Dismiss Notice
Join Physics Forums Today!
The friendliest, high quality science and math community on the planet! Everyone who loves science is here!

Homework Help: TheoMech - rolling a ball down a curve

  1. Mar 14, 2005 #1
    This isnt a homework question (im not in school) but its nearly one for a Theomech class, or maybe just dynamics. Maybe I'm just not seeing it.

    Assume you have a hill thats defined by some part of a function y=f(x) (like exponentially decreasing, or a sine wave)

    and you put an object on top and let it move down the curve.
    assume no friction, there is some gravity force in the y direction only.

    What are the independent forces of the object at a given x direction?

    so im looking for Fx(x,f(x)) and Fy(x,f(x)) so get the force given some euation describing the curve and a position.

    Would I use lagrangian mechanics to pull out the accel in each direction? or what...

    Last edited: Mar 14, 2005
  2. jcsd
  3. Mar 14, 2005 #2
    heres what ive come up with so far

    assuming the equation f(x), the vector describing the direction of increase from the current point xo, would be :

    Vi = {f(xo+dx) - f(xo), xo} (haha, ive seen that somewhere before.....)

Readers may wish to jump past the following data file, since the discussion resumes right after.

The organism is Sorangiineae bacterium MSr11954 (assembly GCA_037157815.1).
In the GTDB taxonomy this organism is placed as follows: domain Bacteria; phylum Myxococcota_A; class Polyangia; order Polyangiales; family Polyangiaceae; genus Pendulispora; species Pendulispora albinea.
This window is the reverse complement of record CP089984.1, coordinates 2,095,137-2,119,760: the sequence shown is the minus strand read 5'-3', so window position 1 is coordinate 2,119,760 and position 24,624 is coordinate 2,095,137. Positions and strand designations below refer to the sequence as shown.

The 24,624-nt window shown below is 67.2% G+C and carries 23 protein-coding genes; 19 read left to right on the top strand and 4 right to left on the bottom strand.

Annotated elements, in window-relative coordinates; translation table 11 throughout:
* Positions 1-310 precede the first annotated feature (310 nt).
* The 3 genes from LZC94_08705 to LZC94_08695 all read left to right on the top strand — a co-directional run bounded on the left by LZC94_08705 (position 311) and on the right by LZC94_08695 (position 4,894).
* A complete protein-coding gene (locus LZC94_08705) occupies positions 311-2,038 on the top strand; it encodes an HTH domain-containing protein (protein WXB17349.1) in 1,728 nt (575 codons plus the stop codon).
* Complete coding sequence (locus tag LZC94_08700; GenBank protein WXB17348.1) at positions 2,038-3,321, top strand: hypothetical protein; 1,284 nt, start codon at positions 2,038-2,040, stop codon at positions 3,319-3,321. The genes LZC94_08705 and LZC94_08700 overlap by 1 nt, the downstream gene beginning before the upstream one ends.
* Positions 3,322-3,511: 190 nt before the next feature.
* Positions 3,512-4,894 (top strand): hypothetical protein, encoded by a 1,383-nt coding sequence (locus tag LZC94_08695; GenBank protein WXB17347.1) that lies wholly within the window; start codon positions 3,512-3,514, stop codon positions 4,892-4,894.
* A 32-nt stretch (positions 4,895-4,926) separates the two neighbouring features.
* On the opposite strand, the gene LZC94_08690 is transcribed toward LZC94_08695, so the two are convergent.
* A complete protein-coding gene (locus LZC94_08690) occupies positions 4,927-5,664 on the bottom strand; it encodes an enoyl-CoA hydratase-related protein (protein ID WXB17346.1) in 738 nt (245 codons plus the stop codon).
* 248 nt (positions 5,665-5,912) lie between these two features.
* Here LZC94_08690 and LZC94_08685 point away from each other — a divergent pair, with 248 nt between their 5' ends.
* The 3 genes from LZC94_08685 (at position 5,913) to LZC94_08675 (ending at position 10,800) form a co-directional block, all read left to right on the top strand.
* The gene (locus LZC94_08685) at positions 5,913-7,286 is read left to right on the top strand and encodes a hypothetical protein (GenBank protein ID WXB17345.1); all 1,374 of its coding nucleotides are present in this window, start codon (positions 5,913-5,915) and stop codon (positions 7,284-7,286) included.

ok, so the normal force would be orthogonal to this vector.

    Vn = -dx*i + (f(xo+dx)-f(xo))*j

    so Fn = |Fn|*Vn
    and Fn_x = -dx

    wait wait wait, so this DOESNT feel a force in the X direction? I mean if take the limit and dx->0... am I doing this the wrong way?

    Its basically looking at the gradient of something... why dont i remember this stuff...
  4. Mar 14, 2005 #3
    If you are referencing your x-axis perpendicular to g, then no there is no force in the x direction. Personally, I would set the axis such that x is along the average of the function of the path of decent, y being perpendicular, g will be a resultant of two vectors, Gx and Gy. I'm not really sure what your trying to do though, so...
Share this great discussion with others via Reddit, Google+, Twitter, or Facebook